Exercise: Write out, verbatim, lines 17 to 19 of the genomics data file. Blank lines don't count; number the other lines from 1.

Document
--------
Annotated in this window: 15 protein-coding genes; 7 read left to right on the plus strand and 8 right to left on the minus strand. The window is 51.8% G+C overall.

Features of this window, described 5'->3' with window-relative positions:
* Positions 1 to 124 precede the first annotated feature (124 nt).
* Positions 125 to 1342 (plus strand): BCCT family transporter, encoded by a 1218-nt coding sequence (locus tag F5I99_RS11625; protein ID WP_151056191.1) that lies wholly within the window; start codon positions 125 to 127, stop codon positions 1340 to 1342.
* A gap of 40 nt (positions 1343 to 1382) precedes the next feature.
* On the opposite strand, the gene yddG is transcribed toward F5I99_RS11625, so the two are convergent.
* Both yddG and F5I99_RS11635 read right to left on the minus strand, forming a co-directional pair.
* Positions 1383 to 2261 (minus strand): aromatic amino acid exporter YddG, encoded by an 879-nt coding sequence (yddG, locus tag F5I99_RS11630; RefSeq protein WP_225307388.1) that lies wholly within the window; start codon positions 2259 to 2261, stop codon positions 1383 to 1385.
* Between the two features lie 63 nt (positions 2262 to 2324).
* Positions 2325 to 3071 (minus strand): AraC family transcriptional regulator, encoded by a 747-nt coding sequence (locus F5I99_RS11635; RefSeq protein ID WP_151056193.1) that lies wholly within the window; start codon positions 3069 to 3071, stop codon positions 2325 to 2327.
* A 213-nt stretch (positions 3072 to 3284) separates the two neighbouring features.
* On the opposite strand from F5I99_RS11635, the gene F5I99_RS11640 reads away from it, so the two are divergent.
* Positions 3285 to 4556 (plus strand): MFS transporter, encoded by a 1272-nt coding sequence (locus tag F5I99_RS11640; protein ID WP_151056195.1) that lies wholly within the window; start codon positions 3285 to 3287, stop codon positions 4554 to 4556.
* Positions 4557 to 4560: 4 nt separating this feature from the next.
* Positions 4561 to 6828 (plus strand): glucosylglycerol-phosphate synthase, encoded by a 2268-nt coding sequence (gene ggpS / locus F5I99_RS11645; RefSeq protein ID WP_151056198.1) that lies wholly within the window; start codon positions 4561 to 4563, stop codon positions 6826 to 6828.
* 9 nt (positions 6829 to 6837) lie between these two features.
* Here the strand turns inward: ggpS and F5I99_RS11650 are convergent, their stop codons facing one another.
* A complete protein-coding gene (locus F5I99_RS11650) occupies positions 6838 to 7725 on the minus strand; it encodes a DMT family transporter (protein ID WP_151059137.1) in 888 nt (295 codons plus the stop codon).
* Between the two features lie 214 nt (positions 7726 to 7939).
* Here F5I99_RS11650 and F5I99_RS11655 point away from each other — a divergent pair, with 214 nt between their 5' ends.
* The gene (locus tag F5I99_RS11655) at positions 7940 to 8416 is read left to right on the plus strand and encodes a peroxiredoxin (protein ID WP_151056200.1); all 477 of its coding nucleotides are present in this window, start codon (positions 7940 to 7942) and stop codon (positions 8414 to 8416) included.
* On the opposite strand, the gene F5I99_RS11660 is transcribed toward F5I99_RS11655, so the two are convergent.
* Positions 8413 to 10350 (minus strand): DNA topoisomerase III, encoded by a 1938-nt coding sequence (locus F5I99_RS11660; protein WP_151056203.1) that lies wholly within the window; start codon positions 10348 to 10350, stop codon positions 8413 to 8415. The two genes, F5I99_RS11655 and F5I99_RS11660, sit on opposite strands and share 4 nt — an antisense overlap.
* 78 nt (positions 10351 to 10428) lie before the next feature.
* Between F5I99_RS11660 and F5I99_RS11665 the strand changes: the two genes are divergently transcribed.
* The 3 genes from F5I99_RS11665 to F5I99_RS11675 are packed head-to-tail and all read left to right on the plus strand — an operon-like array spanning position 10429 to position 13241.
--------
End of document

* Here the strand turns inward: ggpS and F5I99_RS11650 are convergent, their stop codons facing one another.
* A complete protein-coding gene (locus F5I99_RS11650) occupies positions 6838 to 7725 on the minus strand; it encodes a DMT family transporter (protein ID WP_151059137.1) in 888 nt (295 codons plus the stop codon).
* Between the two features lie 214 nt (positions 7726 to 7939).